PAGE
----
5. Hyatt v. USPTO challenges the district court’s APA trial procedures as part of his effort to force the Patent Office to issue patents for applications that have been pending for decades.

Top six pending cases:

  1. Eligibility: American Axle & Manufacturing v. Neapco Holdings – pending petition for writ of certiorari awaiting CVSG amicus brief from Gov’t.
  2. Written Description: Amgen v. Sanofi – pending petition for writ of certiorari awaiting CVSG amicus brief from Gov’t.
  3. Appellate Standing: Apple . Qualcomm  pending petition for writ of certiorari awaiting CVSG amicus brief from Gov’t.
  4. Nexus Requirement for Secondary Considerations: Zaxcom, Inc. v. Lectrosonics – pending en banc petition before the Federal Circuit.
  5. Deference to Examiner on Definiteness: Nature Simulation Systems Inc. v. Autodesk, Inc. – pending en banc petition before the Federal Circuit.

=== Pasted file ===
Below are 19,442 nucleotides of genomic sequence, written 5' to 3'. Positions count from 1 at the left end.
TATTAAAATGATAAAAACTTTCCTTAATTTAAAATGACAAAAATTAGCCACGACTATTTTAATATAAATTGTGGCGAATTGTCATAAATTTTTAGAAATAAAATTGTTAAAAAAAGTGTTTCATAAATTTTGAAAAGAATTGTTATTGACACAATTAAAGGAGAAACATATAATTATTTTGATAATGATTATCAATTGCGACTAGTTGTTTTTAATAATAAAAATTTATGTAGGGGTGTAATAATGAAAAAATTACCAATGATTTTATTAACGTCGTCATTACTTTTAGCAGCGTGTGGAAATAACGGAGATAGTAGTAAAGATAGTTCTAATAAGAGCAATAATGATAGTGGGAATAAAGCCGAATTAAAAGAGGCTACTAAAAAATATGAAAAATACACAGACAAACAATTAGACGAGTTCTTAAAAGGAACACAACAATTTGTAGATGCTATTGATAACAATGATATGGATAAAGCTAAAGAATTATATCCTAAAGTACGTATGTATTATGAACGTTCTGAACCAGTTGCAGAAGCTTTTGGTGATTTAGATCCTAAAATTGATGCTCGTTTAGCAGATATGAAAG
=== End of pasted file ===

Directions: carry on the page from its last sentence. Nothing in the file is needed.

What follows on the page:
6. Level of Possession for WD negative claim limitations: Novartis Pharmaceuticals v. Accord Healthcare Inc. – pending en banc petition before the Federal Circuit.

23 thoughts on “Supreme Court on Patent Law May 2022

  1. 4

    I never want to see the SCOTUS take cert. in a patent case—may God bless and keep the SCOTUS… far away from us. Therefore, I do not actually want to see the SCOTUS take cert. in Amgen v. Sanofi.

    It would be interesting, nevertheless, in that WD law as it currently stands is entirely a creation of the CCPA/CAFC. The SCOTUS has never actually addressed the idea of WD as a separate legal requirement from enablement.